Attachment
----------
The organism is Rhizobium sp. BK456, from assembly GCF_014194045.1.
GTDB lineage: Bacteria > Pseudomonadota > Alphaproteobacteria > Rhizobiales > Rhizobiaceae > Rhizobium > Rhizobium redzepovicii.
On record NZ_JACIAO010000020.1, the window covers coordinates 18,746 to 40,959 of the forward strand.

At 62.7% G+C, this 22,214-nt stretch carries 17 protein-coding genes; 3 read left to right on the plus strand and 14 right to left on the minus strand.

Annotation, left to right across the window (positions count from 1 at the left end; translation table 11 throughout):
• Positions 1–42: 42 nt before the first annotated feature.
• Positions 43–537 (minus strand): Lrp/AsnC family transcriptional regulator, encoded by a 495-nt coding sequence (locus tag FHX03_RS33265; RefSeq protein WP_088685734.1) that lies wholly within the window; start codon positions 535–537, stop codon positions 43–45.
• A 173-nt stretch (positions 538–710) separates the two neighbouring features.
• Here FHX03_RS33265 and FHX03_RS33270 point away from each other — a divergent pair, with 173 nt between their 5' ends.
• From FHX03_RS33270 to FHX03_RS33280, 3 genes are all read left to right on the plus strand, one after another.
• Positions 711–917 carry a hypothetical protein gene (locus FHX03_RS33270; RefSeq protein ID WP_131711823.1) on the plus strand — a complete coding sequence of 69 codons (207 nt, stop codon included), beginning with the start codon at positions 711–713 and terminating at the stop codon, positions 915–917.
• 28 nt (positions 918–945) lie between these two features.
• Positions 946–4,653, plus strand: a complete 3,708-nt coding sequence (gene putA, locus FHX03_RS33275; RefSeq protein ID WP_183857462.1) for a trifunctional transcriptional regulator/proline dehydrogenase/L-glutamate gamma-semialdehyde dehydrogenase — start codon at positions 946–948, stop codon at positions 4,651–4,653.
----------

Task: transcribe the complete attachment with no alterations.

The organism is Rhizobium sp. BK456, from assembly GCF_014194045.1.
GTDB lineage: Bacteria > Pseudomonadota > Alphaproteobacteria > Rhizobiales > Rhizobiaceae > Rhizobium > Rhizobium redzepovicii.
On record NZ_JACIAO010000020.1, the window covers coordinates 18,746 to 40,959 of the forward strand.

At 62.7% G+C, this 22,214-nt stretch carries 17 protein-coding genes; 3 read left to right on the plus strand and 14 right to left on the minus strand.

Annotation, left to right across the window (positions count from 1 at the left end; translation table 11 throughout):
• Positions 1–42: 42 nt before the first annotated feature.
• Positions 43–537 (minus strand): Lrp/AsnC family transcriptional regulator, encoded by a 495-nt coding sequence (locus tag FHX03_RS33265; RefSeq protein WP_088685734.1) that lies wholly within the window; start codon positions 535–537, stop codon positions 43–45.
• A 173-nt stretch (positions 538–710) separates the two neighbouring features.
• Here FHX03_RS33265 and FHX03_RS33270 point away from each other — a divergent pair, with 173 nt between their 5' ends.
• From FHX03_RS33270 to FHX03_RS33280, 3 genes are all read left to right on the plus strand, one after another.
• Positions 711–917 carry a hypothetical protein gene (locus FHX03_RS33270; RefSeq protein ID WP_131711823.1) on the plus strand — a complete coding sequence of 69 codons (207 nt, stop codon included), beginning with the start codon at positions 711–713 and terminating at the stop codon, positions 915–917.
• 28 nt (positions 918–945) lie between these two features.
• Positions 946–4,653, plus strand: a complete 3,708-nt coding sequence (gene putA, locus FHX03_RS33275; RefSeq protein ID WP_183857462.1) for a trifunctional transcriptional regulator/proline dehydrogenase/L-glutamate gamma-semialdehyde dehydrogenase — start codon at positions 946–948, stop codon at positions 4,651–4,653.